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Taxes, Jobs, and the Economy

Cities and Counties Brace for Property-Tax Amendment

 

Florida's cities and counties are bracing for the loss of an estimated $1 billion in property taxes if voters approve a state constitutional amendment but taxpayers would be the big winners, according to a recent report in the Orlando Sentinel.

Amendment 4 — one of 11 constitutional amendments on the Florida ballot would reduce the maximum annual increases allowed in the assessed value of businesses, second homes and vacation homes from 10 percent to 5 percent. In addition it allows an extra property-tax exemption for new-home buyers on top of a standard homestead exemption and stops an assessment from increasing if the market value has decreased.

 

Cities and counties in Florida would receive $186 million less in property taxes in the first year, with the amount of lost revenue growing each year. By 2015, local governments would lose nearly $1 billion in property taxes, according to Florida Association of Counties projections.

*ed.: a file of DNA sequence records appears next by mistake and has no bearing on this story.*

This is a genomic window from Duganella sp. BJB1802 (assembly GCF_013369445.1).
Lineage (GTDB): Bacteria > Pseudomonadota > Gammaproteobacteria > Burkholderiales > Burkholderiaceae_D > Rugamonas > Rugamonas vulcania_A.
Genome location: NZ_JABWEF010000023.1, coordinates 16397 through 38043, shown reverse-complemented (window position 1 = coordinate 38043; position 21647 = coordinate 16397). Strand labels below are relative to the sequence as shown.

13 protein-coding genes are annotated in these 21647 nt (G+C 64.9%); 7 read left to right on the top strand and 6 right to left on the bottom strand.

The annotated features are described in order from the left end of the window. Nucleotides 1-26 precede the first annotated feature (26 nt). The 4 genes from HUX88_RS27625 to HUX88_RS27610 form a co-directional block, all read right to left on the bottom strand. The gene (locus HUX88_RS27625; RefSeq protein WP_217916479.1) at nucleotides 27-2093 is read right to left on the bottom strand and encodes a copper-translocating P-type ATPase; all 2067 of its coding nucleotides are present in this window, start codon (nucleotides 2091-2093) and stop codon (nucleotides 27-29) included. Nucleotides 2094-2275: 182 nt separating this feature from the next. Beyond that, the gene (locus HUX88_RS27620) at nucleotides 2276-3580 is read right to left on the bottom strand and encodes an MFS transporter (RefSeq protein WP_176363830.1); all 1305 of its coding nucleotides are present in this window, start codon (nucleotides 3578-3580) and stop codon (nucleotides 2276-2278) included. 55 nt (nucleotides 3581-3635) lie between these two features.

While officials worry about loss of revenues, the amendment promises substantial savings to homeowners. A first-time buyer of a $350,000 house in Orange County would save $9,203 before the new exemption phases in five years. The lower cap on non-homestead property businesses and vacation homes promises even bigger savings for property owners.

In addition to saving taxpayers money, a Florida TaxWatch study says the amendment would create as many as 20,000 new jobs and and add 383,810 new home sales statewide in the next ten years. Florida Realtors are excited about the possibilities and have launched an aggressive ad campaign to encourage voters to support the amendment.

 

As many as 60 percent of all homeowners are being “overassessed” nationwide and are paying more property taxes than they should be, according to the nonprofit National Taxpayers Union

Posted 10-29-12

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Source: Property-tax amendment would hit local governments' budgets - Orlando Sentinel

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